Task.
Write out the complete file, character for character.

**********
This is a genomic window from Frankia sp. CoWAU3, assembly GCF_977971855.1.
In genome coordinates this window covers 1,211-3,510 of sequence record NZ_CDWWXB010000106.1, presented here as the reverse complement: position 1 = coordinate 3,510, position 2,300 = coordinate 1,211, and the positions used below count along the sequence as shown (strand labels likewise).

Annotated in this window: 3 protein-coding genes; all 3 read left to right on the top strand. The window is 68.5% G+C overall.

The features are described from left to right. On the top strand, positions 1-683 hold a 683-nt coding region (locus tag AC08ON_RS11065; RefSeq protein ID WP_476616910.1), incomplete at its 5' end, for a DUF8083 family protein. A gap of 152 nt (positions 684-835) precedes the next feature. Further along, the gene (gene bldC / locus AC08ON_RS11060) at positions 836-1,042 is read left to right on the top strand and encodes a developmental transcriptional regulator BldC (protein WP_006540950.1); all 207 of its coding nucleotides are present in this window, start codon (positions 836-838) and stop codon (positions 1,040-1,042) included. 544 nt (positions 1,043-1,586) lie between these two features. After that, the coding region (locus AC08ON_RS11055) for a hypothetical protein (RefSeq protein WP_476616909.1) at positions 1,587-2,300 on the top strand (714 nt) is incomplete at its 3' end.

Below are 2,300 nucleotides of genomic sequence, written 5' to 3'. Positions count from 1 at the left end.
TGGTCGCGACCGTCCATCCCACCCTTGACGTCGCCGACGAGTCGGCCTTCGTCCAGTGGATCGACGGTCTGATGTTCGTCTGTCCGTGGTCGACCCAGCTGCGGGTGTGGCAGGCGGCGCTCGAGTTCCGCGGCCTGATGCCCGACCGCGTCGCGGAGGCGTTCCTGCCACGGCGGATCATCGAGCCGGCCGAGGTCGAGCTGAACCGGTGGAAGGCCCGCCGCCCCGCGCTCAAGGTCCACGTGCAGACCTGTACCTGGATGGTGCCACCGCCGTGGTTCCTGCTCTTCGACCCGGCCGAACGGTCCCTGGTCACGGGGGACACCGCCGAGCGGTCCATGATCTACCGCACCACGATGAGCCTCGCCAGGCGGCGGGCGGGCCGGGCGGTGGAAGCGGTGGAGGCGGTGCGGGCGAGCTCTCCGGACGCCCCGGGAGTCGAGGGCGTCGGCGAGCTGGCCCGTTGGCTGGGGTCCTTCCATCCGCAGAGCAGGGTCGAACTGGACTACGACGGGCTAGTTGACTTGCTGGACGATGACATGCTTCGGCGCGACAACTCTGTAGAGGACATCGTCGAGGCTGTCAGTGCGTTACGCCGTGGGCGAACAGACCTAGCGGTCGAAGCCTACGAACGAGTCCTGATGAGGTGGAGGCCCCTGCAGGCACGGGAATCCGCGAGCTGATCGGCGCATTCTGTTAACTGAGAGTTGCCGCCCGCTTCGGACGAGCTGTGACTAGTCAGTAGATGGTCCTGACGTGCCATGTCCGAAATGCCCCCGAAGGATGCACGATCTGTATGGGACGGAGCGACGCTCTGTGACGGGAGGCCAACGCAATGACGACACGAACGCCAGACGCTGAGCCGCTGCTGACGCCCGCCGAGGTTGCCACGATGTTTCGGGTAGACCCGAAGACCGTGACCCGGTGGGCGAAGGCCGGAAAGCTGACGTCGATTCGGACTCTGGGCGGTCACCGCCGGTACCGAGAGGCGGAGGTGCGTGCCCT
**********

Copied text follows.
This is a genomic window from Frankia sp. CoWAU3, assembly GCF_977971855.1.
In genome coordinates this window covers 1,211-3,510 of sequence record NZ_CDWWXB010000106.1, presented here as the reverse complement: position 1 = coordinate 3,510, position 2,300 = coordinate 1,211, and the positions used below count along the sequence as shown (strand labels likewise).

Annotated in this window: 3 protein-coding genes; all 3 read left to right on the top strand. The window is 68.5% G+C overall.

The features are described from left to right. On the top strand, positions 1-683 hold a 683-nt coding region (locus tag AC08ON_RS11065; RefSeq protein ID WP_476616910.1), incomplete at its 5' end, for a DUF8083 family protein. A gap of 152 nt (positions 684-835) precedes the next feature. Further along, the gene (gene bldC / locus AC08ON_RS11060) at positions 836-1,042 is read left to right on the top strand and encodes a developmental transcriptional regulator BldC (protein WP_006540950.1); all 207 of its coding nucleotides are present in this window, start codon (positions 836-838) and stop codon (positions 1,040-1,042) included. 544 nt (positions 1,043-1,586) lie between these two features. After that, the coding region (locus AC08ON_RS11055) for a hypothetical protein (RefSeq protein WP_476616909.1) at positions 1,587-2,300 on the top strand (714 nt) is incomplete at its 3' end.

Below are 2,300 nucleotides of genomic sequence, written 5' to 3'. Positions count from 1 at the left end.
TGGTCGCGACCGTCCATCCCACCCTTGACGTCGCCGACGAGTCGGCCTTCGTCCAGTGGATCGACGGTCTGATGTTCGTCTGTCCGTGGTCGACCCAGCTGCGGGTGTGGCAGGCGGCGCTCGAGTTCCGCGGCCTGATGCCCGACCGCGTCGCGGAGGCGTTCCTGCCACGGCGGATCATCGAGCCGGCCGAGGTCGAGCTGAACCGGTGGAAGGCCCGCCGCCCCGCGCTCAAGGTCCACGTGCAGACCTGTACCTGGATGGTGCCACCGCCGTGGTTCCTGCTCTTCGACCCGGCCGAACGGTCCCTGGTCACGGGGGACACCGCCGAGCGGTCCATGATCTACCGCACCACGATGAGCCTCGCCAGGCGGCGGGCGGGCCGGGCGGTGGAAGCGGTGGAGGCGGTGCGGGCGAGCTCTCCGGACGCCCCGGGAGTCGAGGGCGTCGGCGAGCTGGCCCGTTGGCTGGGGTCCTTCCATCCGCAGAGCAGGGTCGAACTGGACTACGACGGGCTAGTTGACTTGCTGGACGATGACATGCTTCGGCGCGACAACTCTGTAGAGGACATCGTCGAGGCTGTCAGTGCGTTACGCCGTGGGCGAACAGACCTAGCGGTCGAAGCCTACGAACGAGTCCTGATGAGGTGGAGGCCCCTGCAGGCACGGGAATCCGCGAGCTGATCGGCGCATTCTGTTAACTGAGAGTTGCCGCCCGCTTCGGACGAGCTGTGACTAGTCAGTAGATGGTCCTGACGTGCCATGTCCGAAATGCCCCCGAAGGATGCACGATCTGTATGGGACGGAGCGACGCTCTGTGACGGGAGGCCAACGCAATGACGACACGAACGCCAGACGCTGAGCCGCTGCTGACGCCCGCCGAGGTTGCCACGATGTTTCGGGTAGACCCGAAGACCGTGACCCGGTGGGCGAAGGCCGGAAAGCTGACGTCGATTCGGACTCTGGGCGGTCACCGCCGGTACCGAGAGGCGGAGGTGCGTGCCCT